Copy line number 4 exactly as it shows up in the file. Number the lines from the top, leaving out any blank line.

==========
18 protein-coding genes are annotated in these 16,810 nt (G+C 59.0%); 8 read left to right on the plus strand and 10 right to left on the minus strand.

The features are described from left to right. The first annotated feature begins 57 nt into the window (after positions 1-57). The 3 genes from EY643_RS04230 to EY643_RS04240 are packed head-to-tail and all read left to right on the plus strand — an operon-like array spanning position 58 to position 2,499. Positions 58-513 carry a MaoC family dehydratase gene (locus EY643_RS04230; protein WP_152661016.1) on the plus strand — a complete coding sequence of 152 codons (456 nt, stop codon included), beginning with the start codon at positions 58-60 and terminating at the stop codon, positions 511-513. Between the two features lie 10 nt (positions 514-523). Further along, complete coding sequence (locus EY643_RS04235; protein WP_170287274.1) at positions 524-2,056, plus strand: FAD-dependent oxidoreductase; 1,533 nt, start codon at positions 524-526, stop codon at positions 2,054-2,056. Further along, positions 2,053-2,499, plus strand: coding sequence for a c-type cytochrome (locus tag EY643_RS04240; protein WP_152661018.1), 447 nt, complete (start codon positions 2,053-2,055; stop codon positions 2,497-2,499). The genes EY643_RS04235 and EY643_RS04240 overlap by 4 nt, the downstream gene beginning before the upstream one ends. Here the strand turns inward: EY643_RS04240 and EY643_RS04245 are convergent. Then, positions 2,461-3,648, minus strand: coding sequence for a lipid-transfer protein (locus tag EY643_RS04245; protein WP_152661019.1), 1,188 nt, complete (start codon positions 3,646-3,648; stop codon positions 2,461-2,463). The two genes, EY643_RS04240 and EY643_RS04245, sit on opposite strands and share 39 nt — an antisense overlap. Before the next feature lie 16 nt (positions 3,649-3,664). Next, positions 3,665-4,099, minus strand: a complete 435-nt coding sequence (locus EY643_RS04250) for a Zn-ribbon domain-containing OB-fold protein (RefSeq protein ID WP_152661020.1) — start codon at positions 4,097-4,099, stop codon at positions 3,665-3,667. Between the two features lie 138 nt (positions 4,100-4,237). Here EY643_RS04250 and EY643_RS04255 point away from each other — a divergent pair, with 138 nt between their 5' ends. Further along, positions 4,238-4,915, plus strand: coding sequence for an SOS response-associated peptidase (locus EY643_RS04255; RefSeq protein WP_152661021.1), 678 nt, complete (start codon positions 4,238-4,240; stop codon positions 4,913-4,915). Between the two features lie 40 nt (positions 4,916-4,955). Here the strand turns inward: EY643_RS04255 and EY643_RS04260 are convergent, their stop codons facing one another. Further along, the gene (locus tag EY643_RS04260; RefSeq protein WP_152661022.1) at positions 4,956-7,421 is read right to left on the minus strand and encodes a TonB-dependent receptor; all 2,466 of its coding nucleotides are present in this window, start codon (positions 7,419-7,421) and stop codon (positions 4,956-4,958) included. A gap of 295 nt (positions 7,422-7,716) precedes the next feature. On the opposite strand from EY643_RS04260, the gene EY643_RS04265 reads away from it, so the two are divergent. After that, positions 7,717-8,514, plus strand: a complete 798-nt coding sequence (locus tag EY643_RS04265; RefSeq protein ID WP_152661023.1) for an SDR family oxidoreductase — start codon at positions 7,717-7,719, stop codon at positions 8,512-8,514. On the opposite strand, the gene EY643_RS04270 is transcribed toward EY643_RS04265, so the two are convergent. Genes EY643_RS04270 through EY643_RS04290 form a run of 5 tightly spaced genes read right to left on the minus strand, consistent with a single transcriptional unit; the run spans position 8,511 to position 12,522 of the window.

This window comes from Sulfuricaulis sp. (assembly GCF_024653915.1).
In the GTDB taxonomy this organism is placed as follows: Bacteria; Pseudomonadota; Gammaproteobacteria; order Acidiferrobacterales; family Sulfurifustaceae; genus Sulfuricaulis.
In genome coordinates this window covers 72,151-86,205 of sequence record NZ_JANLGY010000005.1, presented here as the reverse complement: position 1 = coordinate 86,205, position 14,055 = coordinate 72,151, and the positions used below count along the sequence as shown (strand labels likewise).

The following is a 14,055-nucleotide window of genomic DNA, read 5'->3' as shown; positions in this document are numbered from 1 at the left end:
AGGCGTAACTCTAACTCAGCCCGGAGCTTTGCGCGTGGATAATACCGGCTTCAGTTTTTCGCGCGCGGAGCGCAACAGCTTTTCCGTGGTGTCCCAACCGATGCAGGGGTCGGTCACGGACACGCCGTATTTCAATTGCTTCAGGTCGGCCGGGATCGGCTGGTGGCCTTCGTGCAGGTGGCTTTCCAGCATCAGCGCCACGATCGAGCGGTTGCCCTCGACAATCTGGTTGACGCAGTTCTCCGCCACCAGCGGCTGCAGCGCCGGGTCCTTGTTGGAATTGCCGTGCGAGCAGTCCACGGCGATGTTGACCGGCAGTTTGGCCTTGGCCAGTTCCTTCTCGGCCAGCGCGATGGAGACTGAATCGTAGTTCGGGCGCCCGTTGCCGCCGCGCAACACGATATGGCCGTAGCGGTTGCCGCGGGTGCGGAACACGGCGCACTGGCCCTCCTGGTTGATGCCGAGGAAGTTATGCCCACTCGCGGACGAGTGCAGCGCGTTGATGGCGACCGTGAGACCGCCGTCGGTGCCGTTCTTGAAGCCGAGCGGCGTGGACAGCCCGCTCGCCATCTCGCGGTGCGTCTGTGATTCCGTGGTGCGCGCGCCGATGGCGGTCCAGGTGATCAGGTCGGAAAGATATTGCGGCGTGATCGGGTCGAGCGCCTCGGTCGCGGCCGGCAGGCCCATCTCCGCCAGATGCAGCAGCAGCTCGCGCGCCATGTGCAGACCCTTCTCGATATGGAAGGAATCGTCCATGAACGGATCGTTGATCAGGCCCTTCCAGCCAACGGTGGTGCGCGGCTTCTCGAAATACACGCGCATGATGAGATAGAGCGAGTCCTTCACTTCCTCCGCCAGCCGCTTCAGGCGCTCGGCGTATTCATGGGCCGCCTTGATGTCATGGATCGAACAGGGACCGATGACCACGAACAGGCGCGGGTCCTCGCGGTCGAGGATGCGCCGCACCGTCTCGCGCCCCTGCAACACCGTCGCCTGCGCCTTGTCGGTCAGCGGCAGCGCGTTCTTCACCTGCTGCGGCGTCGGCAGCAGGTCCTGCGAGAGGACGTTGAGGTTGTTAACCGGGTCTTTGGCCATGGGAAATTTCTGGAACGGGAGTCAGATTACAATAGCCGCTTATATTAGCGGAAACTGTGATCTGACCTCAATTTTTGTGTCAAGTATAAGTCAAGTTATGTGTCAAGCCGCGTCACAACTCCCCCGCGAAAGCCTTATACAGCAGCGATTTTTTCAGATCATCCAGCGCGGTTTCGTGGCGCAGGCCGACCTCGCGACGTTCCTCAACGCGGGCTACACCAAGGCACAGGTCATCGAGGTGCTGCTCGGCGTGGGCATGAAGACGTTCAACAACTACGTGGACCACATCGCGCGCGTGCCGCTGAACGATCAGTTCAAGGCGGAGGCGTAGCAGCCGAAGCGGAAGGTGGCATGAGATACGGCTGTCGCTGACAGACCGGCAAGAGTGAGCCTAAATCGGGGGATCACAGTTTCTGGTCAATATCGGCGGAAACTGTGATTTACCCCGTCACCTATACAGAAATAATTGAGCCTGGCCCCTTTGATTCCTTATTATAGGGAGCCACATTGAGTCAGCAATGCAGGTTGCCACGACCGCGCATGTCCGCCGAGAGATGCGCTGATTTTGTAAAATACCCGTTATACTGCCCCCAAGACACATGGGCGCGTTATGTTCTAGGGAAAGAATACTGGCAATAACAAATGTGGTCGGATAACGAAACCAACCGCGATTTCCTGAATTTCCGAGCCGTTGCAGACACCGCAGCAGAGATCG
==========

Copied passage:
In the GTDB taxonomy this organism is placed as follows: Bacteria; Pseudomonadota; Gammaproteobacteria; order Acidiferrobacterales; family Sulfurifustaceae; genus Sulfuricaulis.